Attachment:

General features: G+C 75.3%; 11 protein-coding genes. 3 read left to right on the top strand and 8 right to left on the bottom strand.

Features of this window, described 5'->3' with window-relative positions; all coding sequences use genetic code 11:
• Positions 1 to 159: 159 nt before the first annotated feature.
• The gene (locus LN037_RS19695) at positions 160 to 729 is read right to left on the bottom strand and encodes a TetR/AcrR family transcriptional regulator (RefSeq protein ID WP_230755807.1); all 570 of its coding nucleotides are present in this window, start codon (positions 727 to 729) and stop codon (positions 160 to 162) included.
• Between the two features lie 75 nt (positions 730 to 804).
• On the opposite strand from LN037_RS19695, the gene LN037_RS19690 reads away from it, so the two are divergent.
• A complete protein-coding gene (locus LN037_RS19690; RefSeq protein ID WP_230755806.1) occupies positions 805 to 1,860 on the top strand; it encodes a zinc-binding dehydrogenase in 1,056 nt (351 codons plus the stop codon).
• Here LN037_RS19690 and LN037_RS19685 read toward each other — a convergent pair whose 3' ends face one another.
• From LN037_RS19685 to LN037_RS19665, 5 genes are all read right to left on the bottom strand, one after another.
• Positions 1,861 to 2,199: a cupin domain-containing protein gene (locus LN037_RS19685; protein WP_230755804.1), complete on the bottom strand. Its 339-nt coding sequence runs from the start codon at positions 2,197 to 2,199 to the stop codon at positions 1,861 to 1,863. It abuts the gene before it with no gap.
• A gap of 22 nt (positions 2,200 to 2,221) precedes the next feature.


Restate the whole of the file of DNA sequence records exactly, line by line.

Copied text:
General features: G+C 75.3%; 11 protein-coding genes. 3 read left to right on the top strand and 8 right to left on the bottom strand.

Features of this window, described 5'->3' with window-relative positions; all coding sequences use genetic code 11:
• Positions 1 to 159: 159 nt before the first annotated feature.
• The gene (locus LN037_RS19695) at positions 160 to 729 is read right to left on the bottom strand and encodes a TetR/AcrR family transcriptional regulator (RefSeq protein ID WP_230755807.1); all 570 of its coding nucleotides are present in this window, start codon (positions 727 to 729) and stop codon (positions 160 to 162) included.
• Between the two features lie 75 nt (positions 730 to 804).
• On the opposite strand from LN037_RS19695, the gene LN037_RS19690 reads away from it, so the two are divergent.
• A complete protein-coding gene (locus LN037_RS19690; RefSeq protein ID WP_230755806.1) occupies positions 805 to 1,860 on the top strand; it encodes a zinc-binding dehydrogenase in 1,056 nt (351 codons plus the stop codon).
• Here LN037_RS19690 and LN037_RS19685 read toward each other — a convergent pair whose 3' ends face one another.
• From LN037_RS19685 to LN037_RS19665, 5 genes are all read right to left on the bottom strand, one after another.
• Positions 1,861 to 2,199: a cupin domain-containing protein gene (locus LN037_RS19685; protein WP_230755804.1), complete on the bottom strand. Its 339-nt coding sequence runs from the start codon at positions 2,197 to 2,199 to the stop codon at positions 1,861 to 1,863. It abuts the gene before it with no gap.
• A gap of 22 nt (positions 2,200 to 2,221) precedes the next feature.